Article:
I find that Giuseppe Ungaretti becomes more cryptic as he gets away from his war poems. Images, or perhaps the associations of specific words, seem more arbitrary to me.
I hear a dove from other floods.
D’altri diluvi una colomba ascolto.
That is a complete poem from 1925. A narrative can be pulled from this line, with the poet on some kind of ark, metaphorical, I suppose, soon after a catastrophe, like, say, a world war. But past the Noah reference, it could mean anything, private or public.
In 1939, Ungaretti lost his nine-year-old son to appendicitis. The poems in his 1947 book Il Dolore (The Grief), at least the examples translated by Mandelbaum, are impossible to separate from that event, or from the second war that surrounded Ungaretti.
OUTCRY NO MORE
Stop killing the dead,
Outcry no more, do not outcry
If you would hear them still.
If you would not die.
Their whisper is imperceptible.
They are no louder
Than the growing of the grass,
Happy where man does not pass.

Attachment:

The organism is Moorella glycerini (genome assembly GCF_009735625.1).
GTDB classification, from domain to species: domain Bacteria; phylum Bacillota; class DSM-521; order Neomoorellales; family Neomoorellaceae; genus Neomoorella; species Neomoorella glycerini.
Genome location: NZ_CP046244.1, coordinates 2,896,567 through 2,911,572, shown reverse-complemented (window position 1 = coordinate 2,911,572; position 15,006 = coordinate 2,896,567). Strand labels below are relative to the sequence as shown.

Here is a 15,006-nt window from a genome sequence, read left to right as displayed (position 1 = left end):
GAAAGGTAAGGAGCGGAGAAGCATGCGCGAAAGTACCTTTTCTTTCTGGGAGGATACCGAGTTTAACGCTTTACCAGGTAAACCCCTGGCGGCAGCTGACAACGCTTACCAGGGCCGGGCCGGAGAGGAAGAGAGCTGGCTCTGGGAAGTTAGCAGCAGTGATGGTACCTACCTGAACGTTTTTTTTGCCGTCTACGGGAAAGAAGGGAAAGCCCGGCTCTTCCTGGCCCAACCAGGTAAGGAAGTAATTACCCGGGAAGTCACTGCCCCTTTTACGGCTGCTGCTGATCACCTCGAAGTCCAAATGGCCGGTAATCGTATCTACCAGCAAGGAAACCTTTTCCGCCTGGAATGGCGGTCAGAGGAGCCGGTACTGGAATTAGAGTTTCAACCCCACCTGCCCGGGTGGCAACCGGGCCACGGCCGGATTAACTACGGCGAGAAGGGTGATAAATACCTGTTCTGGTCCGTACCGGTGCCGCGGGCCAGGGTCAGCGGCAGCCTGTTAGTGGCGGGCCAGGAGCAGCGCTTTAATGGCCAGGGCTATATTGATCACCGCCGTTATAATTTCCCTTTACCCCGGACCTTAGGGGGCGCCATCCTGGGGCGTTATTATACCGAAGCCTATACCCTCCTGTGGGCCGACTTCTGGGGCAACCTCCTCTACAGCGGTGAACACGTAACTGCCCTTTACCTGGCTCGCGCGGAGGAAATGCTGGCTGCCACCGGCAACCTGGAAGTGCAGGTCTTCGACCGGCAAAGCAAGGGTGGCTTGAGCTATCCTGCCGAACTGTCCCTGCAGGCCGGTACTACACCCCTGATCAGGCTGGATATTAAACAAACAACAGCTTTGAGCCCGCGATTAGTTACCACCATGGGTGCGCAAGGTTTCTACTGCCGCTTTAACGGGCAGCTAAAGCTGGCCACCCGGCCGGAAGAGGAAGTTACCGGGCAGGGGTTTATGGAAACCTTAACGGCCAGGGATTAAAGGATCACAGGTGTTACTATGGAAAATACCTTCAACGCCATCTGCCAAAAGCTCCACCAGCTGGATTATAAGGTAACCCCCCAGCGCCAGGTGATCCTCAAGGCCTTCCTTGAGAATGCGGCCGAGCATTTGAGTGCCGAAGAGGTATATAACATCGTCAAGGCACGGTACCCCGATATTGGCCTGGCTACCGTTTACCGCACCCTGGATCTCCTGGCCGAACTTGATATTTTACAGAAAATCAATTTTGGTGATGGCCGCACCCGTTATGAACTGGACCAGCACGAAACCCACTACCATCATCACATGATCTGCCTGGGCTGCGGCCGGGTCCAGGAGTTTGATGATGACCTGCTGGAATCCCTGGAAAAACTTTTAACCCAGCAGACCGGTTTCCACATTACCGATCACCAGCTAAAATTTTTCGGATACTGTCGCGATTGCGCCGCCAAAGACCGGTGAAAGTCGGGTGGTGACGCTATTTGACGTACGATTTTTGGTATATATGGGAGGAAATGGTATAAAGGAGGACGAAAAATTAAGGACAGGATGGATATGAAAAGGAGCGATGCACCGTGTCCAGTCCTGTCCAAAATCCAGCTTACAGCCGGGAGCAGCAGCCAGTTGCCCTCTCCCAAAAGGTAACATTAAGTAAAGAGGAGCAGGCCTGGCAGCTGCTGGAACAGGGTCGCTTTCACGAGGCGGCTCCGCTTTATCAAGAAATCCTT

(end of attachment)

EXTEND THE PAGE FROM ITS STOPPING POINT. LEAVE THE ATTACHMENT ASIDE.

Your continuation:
Ungaretti may be referring to a stanza of his 1935 “Greetings for His Own Birthday,” from before his public and private tragedies:
Yet and yet I would outcry:
Swift youth of the senses
That, in the darkness, keeps me from myself,
Allowing images to the eternal,
Do not leave me, suffering, stay!
What a terrible irony or bit of fate-tempting. I believe the verb Mandelbaum translates as “outcry,” “gridare,” is more commonly translated as “shout” or “cry,” neither of which must have seemed anguished enough.
Ungaretti’s poems are on the miserable side. The 1953 “Secret of the poet” begins “Alone I have the night as a friend,” which sounds practically Goth in English. A companion poem is titled “Variations on Nought”:
This null-and-nought of sand that flows away
Within the silent hourglass and settles,
And, fugitive, the imprints on the flesh,
Upon the flesh that dies, of a cloud…
Ellipses in the original, but in the original original, there are so many repetitions of words across the three stanzas that I wonder if there is some kind of system to the poem, as if it is a relative of the sestina. As so often with Ungaretti, the emphasis turns out to be on individual words rather than images or even sense.
I’ll leave Ungaretti with a song, one full of life, until the end:
A woman wakes and sings
Wind follows and entrances her
And stretches her upon the earth
And the true dream takes her.
This earth is nude
This woman is warm
This wind is strong
This dream is dead.
Una donna s’alza e canta
La segue il vento e l’incanta
E sulla terra la stende
E il sogno vero la prende.
Questa terra è nuda
Questa donna è druda
Questa vento è forte
Questa sogno è morte.